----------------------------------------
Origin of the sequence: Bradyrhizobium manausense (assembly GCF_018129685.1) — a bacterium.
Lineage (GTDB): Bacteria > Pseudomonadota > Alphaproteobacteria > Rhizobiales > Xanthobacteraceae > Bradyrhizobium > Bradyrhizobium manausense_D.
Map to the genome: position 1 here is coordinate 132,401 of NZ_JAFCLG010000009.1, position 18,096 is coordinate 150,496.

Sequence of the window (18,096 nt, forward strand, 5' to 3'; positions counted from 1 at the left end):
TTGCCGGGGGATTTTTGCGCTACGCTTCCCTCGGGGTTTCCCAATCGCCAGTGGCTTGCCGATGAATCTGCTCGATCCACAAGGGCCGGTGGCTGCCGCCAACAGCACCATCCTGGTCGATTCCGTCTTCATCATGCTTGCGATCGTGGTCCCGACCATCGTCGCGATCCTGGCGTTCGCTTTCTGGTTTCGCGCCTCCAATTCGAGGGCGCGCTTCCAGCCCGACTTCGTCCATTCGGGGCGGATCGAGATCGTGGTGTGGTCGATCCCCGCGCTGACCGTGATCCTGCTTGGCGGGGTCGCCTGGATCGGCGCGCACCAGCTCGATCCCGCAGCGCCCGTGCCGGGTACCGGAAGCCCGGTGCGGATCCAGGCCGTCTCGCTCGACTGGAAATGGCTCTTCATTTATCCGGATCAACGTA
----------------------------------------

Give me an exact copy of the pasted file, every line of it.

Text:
Origin of the sequence: Bradyrhizobium manausense (assembly GCF_018129685.1) — a bacterium.
Lineage (GTDB): Bacteria > Pseudomonadota > Alphaproteobacteria > Rhizobiales > Xanthobacteraceae > Bradyrhizobium > Bradyrhizobium manausense_D.
Map to the genome: position 1 here is coordinate 132,401 of NZ_JAFCLG010000009.1, position 18,096 is coordinate 150,496.

Sequence of the window (18,096 nt, forward strand, 5' to 3'; positions counted from 1 at the left end):
TTGCCGGGGGATTTTTGCGCTACGCTTCCCTCGGGGTTTCCCAATCGCCAGTGGCTTGCCGATGAATCTGCTCGATCCACAAGGGCCGGTGGCTGCCGCCAACAGCACCATCCTGGTCGATTCCGTCTTCATCATGCTTGCGATCGTGGTCCCGACCATCGTCGCGATCCTGGCGTTCGCTTTCTGGTTTCGCGCCTCCAATTCGAGGGCGCGCTTCCAGCCCGACTTCGTCCATTCGGGGCGGATCGAGATCGTGGTGTGGTCGATCCCCGCGCTGACCGTGATCCTGCTTGGCGGGGTCGCCTGGATCGGCGCGCACCAGCTCGATCCCGCAGCGCCCGTGCCGGGTACCGGAAGCCCGGTGCGGATCCAGGCCGTCTCGCTCGACTGGAAATGGCTCTTCATTTATCCGGATCAACGTA